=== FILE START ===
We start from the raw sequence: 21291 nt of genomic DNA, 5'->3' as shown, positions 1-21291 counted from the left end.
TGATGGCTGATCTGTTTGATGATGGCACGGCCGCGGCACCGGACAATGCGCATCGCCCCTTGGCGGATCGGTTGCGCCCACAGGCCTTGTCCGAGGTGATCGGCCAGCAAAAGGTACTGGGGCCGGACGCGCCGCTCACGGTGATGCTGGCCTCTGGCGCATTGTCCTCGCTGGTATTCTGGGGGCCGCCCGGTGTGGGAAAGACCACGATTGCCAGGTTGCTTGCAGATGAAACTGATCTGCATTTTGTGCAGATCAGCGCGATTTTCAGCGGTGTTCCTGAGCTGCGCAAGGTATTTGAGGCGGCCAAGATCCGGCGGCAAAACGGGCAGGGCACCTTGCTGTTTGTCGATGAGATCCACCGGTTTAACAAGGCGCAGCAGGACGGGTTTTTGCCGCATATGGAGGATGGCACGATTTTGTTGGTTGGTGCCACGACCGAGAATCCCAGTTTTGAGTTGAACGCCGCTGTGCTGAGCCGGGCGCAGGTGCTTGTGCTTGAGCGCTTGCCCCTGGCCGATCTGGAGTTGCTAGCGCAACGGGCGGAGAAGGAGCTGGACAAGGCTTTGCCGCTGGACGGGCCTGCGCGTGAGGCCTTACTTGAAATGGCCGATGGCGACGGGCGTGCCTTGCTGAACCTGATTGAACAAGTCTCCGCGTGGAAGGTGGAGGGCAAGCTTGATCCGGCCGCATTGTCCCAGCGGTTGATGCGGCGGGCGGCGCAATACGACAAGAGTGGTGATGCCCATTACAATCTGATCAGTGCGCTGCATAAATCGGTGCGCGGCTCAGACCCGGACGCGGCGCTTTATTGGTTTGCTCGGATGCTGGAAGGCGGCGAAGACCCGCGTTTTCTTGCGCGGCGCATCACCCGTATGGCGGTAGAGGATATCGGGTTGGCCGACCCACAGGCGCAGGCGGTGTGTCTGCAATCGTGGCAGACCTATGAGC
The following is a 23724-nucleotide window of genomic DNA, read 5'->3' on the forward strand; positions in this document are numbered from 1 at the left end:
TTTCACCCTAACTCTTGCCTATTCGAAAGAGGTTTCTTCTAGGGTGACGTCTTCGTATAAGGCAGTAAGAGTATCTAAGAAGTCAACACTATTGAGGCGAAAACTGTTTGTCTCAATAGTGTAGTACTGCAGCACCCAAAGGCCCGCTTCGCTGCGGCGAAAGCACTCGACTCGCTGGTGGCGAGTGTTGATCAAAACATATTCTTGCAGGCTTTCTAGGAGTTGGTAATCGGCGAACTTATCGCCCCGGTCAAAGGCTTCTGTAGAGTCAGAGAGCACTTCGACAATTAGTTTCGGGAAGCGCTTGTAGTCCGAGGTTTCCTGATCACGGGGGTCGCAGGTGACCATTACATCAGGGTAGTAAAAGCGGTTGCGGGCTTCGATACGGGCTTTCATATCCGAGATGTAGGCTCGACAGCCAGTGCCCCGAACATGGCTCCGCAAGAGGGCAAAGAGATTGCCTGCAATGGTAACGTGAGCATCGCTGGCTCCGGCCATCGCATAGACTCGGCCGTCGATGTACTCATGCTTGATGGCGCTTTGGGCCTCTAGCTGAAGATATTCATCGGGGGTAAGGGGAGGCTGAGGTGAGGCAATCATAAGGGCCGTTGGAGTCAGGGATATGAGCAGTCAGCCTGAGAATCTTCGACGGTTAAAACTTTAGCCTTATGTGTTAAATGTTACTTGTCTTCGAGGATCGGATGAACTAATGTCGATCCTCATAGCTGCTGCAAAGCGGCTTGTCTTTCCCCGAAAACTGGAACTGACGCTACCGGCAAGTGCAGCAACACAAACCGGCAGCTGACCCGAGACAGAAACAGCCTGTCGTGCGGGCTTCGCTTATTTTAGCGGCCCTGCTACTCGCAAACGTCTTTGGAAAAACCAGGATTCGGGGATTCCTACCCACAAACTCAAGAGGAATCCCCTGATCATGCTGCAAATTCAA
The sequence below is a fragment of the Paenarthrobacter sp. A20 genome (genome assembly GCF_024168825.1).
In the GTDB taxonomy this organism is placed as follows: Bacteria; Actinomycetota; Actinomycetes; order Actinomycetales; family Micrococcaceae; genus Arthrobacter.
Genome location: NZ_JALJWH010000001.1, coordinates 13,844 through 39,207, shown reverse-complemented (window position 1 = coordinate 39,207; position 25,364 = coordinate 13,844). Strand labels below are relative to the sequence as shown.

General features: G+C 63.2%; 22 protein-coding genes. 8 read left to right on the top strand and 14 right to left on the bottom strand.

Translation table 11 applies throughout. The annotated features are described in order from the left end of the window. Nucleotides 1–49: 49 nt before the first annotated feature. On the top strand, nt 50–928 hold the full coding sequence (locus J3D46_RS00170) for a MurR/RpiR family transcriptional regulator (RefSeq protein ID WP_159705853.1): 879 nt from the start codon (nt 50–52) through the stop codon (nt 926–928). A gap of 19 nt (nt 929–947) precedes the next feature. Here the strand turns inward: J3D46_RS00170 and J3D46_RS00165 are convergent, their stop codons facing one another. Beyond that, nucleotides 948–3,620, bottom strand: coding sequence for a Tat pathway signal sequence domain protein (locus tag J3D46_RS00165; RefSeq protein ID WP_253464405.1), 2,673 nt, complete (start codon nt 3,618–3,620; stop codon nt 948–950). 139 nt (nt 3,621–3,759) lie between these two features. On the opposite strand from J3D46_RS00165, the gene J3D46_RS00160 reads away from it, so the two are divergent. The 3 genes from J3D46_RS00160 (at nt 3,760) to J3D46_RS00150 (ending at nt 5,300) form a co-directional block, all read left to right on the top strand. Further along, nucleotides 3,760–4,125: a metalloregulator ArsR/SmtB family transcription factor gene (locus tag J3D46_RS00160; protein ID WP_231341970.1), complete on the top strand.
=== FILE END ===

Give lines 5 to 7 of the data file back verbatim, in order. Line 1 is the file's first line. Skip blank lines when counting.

The sequence below is a fragment of the Paenarthrobacter sp. A20 genome (genome assembly GCF_024168825.1).
In the GTDB taxonomy this organism is placed as follows: Bacteria; Actinomycetota; Actinomycetes; order Actinomycetales; family Micrococcaceae; genus Arthrobacter.
Genome location: NZ_JALJWH010000001.1, coordinates 13,844 through 39,207, shown reverse-complemented (window position 1 = coordinate 39,207; position 25,364 = coordinate 13,844). Strand labels below are relative to the sequence as shown.